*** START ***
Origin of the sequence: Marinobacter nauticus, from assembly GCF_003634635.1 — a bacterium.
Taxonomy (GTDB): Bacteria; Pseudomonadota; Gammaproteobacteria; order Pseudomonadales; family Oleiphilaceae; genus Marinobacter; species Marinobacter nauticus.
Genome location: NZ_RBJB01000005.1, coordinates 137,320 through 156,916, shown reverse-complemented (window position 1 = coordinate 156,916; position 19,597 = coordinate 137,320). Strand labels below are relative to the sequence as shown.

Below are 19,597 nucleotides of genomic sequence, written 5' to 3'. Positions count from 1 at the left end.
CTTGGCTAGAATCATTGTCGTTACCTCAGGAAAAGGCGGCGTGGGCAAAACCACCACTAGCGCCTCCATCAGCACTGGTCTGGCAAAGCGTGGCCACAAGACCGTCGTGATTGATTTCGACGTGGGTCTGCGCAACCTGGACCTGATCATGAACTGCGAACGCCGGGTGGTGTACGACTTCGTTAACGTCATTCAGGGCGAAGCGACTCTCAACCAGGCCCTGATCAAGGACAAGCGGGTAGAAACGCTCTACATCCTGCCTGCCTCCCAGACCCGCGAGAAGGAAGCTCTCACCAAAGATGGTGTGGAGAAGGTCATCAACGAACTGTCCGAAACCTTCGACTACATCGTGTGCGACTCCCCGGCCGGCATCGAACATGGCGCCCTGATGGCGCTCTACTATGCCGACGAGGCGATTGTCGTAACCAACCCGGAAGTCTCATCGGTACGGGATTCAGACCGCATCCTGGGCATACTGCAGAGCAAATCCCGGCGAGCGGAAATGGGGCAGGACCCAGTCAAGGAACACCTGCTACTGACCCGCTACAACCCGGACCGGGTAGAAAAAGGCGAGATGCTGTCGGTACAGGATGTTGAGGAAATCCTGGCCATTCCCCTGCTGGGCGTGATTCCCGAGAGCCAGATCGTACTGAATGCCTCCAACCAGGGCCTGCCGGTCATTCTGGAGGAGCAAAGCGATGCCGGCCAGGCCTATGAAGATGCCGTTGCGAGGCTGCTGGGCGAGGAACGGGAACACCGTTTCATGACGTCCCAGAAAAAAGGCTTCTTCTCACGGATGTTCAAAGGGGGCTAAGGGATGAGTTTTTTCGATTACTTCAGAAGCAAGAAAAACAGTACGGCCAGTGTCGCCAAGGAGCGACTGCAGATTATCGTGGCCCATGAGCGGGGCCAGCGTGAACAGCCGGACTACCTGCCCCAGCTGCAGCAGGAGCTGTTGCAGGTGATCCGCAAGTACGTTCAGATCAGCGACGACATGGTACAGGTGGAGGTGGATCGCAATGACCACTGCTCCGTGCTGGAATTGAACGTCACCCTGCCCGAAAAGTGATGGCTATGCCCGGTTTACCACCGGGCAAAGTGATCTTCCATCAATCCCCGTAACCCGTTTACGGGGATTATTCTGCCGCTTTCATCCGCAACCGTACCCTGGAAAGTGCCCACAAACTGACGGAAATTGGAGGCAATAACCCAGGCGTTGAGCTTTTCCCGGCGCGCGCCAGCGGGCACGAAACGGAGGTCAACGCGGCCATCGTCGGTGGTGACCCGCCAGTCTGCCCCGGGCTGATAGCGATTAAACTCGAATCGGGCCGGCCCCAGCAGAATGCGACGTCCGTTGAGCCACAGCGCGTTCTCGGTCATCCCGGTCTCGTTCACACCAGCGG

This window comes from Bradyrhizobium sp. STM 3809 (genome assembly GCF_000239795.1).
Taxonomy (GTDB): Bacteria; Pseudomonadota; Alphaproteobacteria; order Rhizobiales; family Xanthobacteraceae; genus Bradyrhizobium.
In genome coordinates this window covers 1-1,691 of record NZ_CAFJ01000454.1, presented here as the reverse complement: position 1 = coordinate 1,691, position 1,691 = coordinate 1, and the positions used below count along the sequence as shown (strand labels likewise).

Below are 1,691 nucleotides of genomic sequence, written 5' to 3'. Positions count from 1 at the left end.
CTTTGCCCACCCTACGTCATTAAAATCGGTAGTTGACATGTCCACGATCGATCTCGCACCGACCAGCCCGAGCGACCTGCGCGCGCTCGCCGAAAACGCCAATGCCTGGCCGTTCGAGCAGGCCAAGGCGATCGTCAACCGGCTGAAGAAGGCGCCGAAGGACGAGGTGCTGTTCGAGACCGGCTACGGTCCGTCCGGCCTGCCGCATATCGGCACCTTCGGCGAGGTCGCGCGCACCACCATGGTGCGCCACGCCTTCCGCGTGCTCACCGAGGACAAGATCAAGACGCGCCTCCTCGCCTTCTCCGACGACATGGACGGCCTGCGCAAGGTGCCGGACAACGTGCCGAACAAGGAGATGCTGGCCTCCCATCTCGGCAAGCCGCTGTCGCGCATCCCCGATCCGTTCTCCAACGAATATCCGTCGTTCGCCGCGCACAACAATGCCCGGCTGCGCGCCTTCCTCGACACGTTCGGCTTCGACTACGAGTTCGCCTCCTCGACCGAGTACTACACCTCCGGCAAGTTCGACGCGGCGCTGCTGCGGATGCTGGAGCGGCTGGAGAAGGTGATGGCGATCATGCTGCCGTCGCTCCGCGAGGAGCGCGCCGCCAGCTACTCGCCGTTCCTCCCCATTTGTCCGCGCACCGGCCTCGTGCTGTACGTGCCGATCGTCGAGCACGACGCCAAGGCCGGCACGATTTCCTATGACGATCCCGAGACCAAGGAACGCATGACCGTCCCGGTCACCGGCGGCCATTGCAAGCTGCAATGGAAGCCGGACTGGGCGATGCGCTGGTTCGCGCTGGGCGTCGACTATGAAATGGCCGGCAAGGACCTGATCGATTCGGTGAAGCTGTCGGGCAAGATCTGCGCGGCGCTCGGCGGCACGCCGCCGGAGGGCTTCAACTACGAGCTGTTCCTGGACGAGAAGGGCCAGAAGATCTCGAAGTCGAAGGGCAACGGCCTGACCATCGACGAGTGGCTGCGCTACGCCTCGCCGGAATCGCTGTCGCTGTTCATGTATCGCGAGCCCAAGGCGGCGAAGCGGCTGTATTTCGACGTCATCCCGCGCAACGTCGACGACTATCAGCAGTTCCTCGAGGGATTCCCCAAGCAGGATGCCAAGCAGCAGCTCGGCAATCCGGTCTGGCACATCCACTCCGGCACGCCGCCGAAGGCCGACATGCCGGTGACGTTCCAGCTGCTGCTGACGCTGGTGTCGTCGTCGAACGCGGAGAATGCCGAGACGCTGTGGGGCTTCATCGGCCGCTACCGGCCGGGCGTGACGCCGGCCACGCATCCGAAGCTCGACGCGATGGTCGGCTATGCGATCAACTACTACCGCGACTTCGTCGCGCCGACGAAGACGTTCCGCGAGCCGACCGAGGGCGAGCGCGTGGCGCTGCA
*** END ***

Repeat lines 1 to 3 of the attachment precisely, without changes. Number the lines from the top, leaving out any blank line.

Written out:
Origin of the sequence: Marinobacter nauticus, from assembly GCF_003634635.1 — a bacterium.
Taxonomy (GTDB): Bacteria; Pseudomonadota; Gammaproteobacteria; order Pseudomonadales; family Oleiphilaceae; genus Marinobacter; species Marinobacter nauticus.
Genome location: NZ_RBJB01000005.1, coordinates 137,320 through 156,916, shown reverse-complemented (window position 1 = coordinate 156,916; position 19,597 = coordinate 137,320). Strand labels below are relative to the sequence as shown.